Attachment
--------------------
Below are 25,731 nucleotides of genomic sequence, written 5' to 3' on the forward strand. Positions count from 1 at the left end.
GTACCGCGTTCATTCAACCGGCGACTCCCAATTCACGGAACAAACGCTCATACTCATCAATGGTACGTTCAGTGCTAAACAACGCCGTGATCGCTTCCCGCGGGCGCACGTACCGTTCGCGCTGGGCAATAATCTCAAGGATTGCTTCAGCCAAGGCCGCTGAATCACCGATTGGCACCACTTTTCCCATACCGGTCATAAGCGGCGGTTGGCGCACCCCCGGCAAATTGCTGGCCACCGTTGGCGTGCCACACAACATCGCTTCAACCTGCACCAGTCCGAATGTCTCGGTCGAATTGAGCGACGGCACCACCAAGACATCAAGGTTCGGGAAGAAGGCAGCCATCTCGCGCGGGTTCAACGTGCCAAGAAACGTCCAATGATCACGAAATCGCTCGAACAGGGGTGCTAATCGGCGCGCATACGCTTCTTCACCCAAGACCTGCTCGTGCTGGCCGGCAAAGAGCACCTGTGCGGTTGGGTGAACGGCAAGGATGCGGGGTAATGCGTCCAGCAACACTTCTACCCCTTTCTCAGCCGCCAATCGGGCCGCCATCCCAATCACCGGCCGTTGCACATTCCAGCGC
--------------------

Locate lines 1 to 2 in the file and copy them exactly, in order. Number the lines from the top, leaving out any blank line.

Below are 25,731 nucleotides of genomic sequence, written 5' to 3' on the forward strand. Positions count from 1 at the left end.
GTACCGCGTTCATTCAACCGGCGACTCCCAATTCACGGAACAAACGCTCATACTCATCAATGGTACGTTCAGTGCTAAACAACGCCGTGATCGCTTCCCGCGGGCGCACGTACCGTTCGCGCTGGGCAATAATCTCAAGGATTGCTTCAGCCAAGGCCGCTGAATCACCGATTGGCACCACTTTTCCCATACCGGTCATAAGCGGCGGTTGGCGCACCCCCGGCAAATTGCTGGCCACCGTTGGCGTGCCACACAACATCGCTTCAACCTGCACCAGTCCGAATGTCTCGGTCGAATTGAGCGACGGCACCACCAAGACATCAAGGTTCGGGAAGAAGGCAGCCATCTCGCGCGGGTTCAACGTGCCAAGAAACGTCCAATGATCACGAAATCGCTCGAACAGGGGTGCTAATCGGCGCGCATACGCTTCTTCACCCAAGACCTGCTCGTGCTGGCCGGCAAAGAGCACCTGTGCGGTTGGGTGAACGGCAAGGATGCGGGGTAATGCGTCCAGCAACACTTCTACCCCTTTCTCAGCCGCCAATCGGGCCGCCATCCCAATCACCGGCCGTTGCACATTCCAGCGC